My wife and I have a problem whenever we go out to eat, and it is something that I don’t think we will ever be able to rectify. She is someone who, upon the conclusion of her meal, likes to sit there and chat and digest. I, on the other hand, need to immediately move. I despise sitting still in a restaurant after eating. I start readjusting my seat. My leg starts bouncing up and down. I fail to pay attention to the conversation at hand. I just need to move. I need to get out of there. There’s no real reason to it, I just hate staying still right after eating. This is why Golden Harvest is perfectly suited to my dining needs. Once you’re done, they are going to kick you out.
Not all restaurants are like Golden Harvest though. Some places will be content with filling your coffee cup over and over and over again. I hate this. Mostly because my wife will drink her coffee and engage in, what I can only assume is, the most meaningful and wonderful conversation of her life. I don’t know. I stopped paying attention, and I cannot fathom why anyone would want to stay put after eating unless it was so utterly engrossing. This inability to control my ADHD after eating has indirectly led me to discovering the art scene in Old Town though.
Not following me? Don’t worry, I’ll explain.
Across the street from Old Town Diner, which used to be the home of the greatest hash browns in the entire world (and sadly that cook no longer works there), was a shop called Spiderhouse Gallery. This store/gallery was perfect. If Kate wanted to hang out and drink coffee and discover all the mysteries of the world, she could. If she cared to join me and look at some local art, she could. I would leave, and have something to do, and she would get to choose whether or not to stay at the diner.
It was at Spiderhouse where we bought our first piece of artwork together. We really dug the colors/layout of the painting, and even more so, we were enamored with the price tag. Now, I have always enjoyed going to galleries and looking at art and wishing it was on my wall. However, I take objection to artists who slather paint on something, put a few nails in there, and sell try to sell it for hundreds or thousands of dollars. I understand that you “can’t put a price on art,” and that “beauty/worth is in the eye of the beholder,” yet if you are attempting to sell a piece of your artwork, it needs to be affordable or priced reasonably to the value of time/effort you put into it. (I have a similar hatred for going to antique stores and seeing a rusty pair of garden shears priced at $50. Just go buy a $10 dollar pair of garden shears and leave it outside for a summer, exposed to all the elements).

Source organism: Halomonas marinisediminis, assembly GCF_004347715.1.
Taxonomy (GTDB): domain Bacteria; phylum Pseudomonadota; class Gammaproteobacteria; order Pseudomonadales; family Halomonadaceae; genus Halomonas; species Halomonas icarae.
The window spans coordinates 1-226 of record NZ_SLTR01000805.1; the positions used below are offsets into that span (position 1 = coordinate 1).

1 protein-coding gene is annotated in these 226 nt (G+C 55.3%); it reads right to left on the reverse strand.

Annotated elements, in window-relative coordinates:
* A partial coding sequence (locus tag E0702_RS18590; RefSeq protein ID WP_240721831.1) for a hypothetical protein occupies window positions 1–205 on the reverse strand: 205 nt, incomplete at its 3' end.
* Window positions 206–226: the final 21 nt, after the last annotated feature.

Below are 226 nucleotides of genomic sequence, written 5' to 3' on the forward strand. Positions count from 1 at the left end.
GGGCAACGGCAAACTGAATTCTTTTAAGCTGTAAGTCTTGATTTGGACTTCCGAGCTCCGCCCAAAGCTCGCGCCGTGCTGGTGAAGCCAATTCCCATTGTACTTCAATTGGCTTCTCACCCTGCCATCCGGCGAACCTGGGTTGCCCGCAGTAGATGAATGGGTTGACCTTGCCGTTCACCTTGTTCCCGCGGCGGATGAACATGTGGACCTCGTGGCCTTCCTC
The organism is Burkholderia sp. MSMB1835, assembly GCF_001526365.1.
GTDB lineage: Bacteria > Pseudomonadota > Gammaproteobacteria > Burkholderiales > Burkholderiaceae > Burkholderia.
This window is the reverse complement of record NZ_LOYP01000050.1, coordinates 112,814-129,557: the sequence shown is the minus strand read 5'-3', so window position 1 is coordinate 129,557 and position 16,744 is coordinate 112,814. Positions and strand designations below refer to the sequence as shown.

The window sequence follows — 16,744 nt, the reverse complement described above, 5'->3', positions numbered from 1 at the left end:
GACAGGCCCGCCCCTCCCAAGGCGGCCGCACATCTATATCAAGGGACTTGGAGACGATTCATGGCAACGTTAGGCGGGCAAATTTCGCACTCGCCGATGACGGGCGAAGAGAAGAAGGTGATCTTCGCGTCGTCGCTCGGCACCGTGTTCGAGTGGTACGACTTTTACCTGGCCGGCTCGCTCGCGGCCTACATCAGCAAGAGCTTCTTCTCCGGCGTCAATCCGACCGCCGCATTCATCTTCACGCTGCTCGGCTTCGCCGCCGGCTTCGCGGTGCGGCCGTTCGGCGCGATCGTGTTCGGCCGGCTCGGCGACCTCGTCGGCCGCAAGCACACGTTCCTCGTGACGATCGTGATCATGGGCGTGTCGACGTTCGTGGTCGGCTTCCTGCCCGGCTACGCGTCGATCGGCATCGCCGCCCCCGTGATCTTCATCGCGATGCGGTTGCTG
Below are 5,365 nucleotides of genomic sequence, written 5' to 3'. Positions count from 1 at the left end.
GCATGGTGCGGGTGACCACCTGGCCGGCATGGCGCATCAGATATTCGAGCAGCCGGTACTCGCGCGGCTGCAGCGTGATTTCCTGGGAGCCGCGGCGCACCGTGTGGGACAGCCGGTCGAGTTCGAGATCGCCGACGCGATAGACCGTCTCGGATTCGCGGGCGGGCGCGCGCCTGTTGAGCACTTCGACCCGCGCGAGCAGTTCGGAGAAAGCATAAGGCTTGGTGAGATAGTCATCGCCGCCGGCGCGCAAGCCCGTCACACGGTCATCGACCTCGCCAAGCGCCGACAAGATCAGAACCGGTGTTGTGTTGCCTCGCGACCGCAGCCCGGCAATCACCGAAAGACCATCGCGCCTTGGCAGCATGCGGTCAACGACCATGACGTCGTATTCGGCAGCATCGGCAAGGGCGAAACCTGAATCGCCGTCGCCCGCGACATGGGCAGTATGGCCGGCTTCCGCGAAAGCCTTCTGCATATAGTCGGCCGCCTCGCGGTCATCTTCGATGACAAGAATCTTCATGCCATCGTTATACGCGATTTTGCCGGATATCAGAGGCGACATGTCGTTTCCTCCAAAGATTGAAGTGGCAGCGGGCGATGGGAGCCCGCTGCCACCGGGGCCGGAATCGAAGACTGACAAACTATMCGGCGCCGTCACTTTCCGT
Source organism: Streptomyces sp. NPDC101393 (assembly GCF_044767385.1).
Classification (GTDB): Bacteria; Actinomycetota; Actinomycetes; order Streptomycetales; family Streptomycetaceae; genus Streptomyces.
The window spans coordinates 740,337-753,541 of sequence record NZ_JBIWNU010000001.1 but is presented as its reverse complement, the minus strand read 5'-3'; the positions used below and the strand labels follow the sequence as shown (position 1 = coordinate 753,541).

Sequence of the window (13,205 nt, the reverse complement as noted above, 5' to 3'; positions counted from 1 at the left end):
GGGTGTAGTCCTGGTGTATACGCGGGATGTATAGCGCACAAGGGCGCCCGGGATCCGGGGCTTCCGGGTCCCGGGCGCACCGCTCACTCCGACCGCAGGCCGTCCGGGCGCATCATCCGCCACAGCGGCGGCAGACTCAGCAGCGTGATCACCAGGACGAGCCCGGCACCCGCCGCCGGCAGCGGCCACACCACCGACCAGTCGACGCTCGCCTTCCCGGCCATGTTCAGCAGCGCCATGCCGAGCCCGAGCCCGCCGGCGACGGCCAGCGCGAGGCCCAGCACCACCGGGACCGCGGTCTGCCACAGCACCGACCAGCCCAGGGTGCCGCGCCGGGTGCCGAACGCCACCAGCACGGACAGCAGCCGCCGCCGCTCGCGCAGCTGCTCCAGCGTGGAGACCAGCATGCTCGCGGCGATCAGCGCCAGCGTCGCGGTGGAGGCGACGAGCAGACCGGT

Now, I really, really, really want to go off on a rant here, but I digress. You don’t read my articles for my worldviews on art (even though they are amazing). You read to discover new things in Lansing. So…one day at Spiderhouse, my wife and I found a painting with a great price tag. The price tag said “A bottle of Riesling.” We looked around at the artist’s other pieces. The price tags asked for tubes of specific paint, tablets of paper, and many other art supplies. She was only trying to recoup what she had used for each item. This was something I could get behind. Someone just wanted to share her art with the world, and found a reasonable way to do so. Kate and I asked them to put a hold on the painting, and we went ahead and bought a bottle of wine, a tube of paint, a tablet, and something else and paid for the artwork. It was much more than she asked for, but we loved the piece, and we loved how she priced everything out.
Around this same time, I was working with children on the Autism Spectrum. It was a job